There are several submerged banks in India’s EEZ that the state can explore. One such area with ‘protected areas’ potential is the Angria Bank, a submerged plateau spanning 650 sq. km and situated 135 km off the coastal Konkan belt of Maharashtra, within India’s EEZ. It supports large coral reefs and algal habitats, and harbours diverse flora and fauna.

Further, the government may declare coastal and marine areas proximate to marine protected and biodiverse-rich to be ‘eco-sensitive zones’ under the Environment Protection Act 1986. Similarly, ecologically fragile coastal and marine ecosystems may also be declared ‘biodiversity heritage sites’ under the Biodiversity Act 2002.

Marine protected areas v. OECMs

While marine protected areas are one set of the tools through which India has been conserving and protecting its marine biodiversity, OECMs from India could provide new and different opportunities to conserve areas falling outside the marine protected area network, and to recognise diverse governance approaches – especially community-led efforts.

There are traditionally managed areas along the Indian subcontinent and island systems that the government can recognise as potential OECMs. India has also designated certain seascapes as ‘important marine mammal areas’ (IMMAs), important coastal and marine biodiversity areas (ICMBAs) and ‘ecologically and biologically significant marine areas’ (EBSAs). For example, the Wildlife Institute of India has identified 106 coastal and marine sites as ICMBAs.

These categories serve as knowledge tools to help identify areas that have the potential to be delineated and managed for conservation – but are devoid of management implications. For an area to qualify as an OECM, it is essential that the area be managed in ways that achieve sustained biodiversity outcomes. Therefore, IMMAs, ICMBAs and EBSAs can qualify as OECMs only if the management of these areas results in long-term conservation outcomes.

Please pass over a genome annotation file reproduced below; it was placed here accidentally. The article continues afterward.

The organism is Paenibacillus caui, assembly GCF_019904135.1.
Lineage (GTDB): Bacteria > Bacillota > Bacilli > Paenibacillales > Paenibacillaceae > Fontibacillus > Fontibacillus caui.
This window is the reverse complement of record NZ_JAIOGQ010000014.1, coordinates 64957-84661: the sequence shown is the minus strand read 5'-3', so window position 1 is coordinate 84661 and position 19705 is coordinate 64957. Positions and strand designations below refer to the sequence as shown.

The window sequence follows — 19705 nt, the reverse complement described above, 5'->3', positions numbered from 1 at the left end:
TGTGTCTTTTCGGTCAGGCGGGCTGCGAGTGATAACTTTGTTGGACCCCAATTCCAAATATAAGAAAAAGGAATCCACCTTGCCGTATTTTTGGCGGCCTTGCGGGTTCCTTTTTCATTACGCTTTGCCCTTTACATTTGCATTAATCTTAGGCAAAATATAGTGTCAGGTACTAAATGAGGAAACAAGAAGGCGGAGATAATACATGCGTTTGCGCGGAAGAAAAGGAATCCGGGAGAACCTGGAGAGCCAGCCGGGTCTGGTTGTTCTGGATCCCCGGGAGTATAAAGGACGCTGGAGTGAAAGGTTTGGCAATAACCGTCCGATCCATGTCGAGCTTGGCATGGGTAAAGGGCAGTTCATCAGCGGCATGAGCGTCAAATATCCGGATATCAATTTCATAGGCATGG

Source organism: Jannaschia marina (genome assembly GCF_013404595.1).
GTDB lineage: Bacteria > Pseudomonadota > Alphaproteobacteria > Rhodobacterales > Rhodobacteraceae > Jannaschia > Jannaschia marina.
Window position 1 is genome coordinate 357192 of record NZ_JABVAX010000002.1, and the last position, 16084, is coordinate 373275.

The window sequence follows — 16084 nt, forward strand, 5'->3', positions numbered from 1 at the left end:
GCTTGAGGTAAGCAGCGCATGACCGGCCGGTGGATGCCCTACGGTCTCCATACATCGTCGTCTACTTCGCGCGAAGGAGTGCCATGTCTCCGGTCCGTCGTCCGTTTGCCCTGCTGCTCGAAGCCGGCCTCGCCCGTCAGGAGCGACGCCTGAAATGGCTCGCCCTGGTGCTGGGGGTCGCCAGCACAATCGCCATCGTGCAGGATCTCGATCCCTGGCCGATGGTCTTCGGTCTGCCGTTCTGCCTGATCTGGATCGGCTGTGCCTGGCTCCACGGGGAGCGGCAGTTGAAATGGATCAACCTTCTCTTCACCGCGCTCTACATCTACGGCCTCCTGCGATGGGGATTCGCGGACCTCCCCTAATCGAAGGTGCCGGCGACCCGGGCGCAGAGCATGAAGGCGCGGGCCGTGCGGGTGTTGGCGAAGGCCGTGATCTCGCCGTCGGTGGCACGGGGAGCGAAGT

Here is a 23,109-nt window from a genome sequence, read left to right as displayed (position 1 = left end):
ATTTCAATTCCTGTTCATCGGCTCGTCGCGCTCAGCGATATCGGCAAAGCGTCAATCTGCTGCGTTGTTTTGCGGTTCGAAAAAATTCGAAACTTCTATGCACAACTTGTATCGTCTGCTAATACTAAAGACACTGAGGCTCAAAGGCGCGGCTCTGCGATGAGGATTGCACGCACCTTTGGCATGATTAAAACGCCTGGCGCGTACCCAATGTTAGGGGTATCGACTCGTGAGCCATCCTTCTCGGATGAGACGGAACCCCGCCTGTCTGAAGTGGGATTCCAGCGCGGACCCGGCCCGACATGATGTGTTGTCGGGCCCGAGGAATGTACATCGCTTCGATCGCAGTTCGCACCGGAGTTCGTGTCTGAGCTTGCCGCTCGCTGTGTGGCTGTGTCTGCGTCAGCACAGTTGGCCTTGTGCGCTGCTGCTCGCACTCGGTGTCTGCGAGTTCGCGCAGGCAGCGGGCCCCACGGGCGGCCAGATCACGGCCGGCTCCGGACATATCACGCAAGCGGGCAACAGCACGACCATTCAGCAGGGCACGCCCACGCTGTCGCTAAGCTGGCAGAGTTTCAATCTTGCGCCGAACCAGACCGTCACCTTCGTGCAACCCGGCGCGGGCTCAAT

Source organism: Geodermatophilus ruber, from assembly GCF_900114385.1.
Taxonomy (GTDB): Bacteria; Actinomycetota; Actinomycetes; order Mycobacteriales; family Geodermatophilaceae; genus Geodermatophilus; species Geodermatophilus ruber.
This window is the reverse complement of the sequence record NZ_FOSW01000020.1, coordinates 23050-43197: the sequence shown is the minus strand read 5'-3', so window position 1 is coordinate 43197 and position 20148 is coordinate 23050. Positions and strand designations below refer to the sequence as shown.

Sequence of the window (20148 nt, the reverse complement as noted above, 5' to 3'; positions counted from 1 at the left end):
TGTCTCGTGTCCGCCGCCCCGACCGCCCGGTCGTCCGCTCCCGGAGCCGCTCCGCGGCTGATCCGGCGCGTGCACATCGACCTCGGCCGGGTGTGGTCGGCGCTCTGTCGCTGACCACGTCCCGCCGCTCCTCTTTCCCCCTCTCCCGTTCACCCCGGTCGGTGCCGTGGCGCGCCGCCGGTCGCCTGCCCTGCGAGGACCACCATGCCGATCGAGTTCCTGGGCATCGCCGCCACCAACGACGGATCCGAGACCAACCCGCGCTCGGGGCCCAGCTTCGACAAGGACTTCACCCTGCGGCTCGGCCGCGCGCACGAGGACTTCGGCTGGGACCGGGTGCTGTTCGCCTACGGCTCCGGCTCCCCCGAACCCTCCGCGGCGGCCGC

Involving IPLCs

One concern about the 30 × 30 target is the profound impact it may have on IPLCs, if it is implemented without involving local fishers in the decision-making process and without proper planning. For most coastal communities, the coastal and marine areas are their sole source of food and income. This means increasing conservation efforts under the 30 × 30 target could raise concerns for these communities, as they may fear losing rights over their territories and marine resources.

So it is important that they be made primary decision-makers in conservation efforts and for their rights to be recognised while including their land to meet the 30 × 30 target. Communities have to be involved in management strategies, and be made aware of the positive impact of community-led conservation efforts, such as higher fisheries yield and food security, revenue from ecotourism, enhanced climate resilience, and retention of traditional values. Doing so would be a win-win for the people and nature.

Despite the threats India’s coastal and marine biodiversity faces, the ‘Global Assessment Report on Biodiversity and Ecosystem Services’ of 2019 pointed out that there is still hope for India’s biodiversity to recover, through transformative change. India must in turn take appropriate measures to effectively achieve the 30 × 30target over the next decade, with the government coordinating with all stakeholders – including civil society, concerned citizens, businesses, scientists and local communities.

If implemented properly, the 30 × 30 target could help India attain two goals – the sustainable development of its coasts and people, and the conservation of its unique coastal and marine biodiversity.

Samrita Shankar is a marine policy advisor, Shyama Kuriakose is legal head of Counter Wildlife Trafficking and Vardhan Patankar is a scientist – all at the Wildlife Conservation Society, India.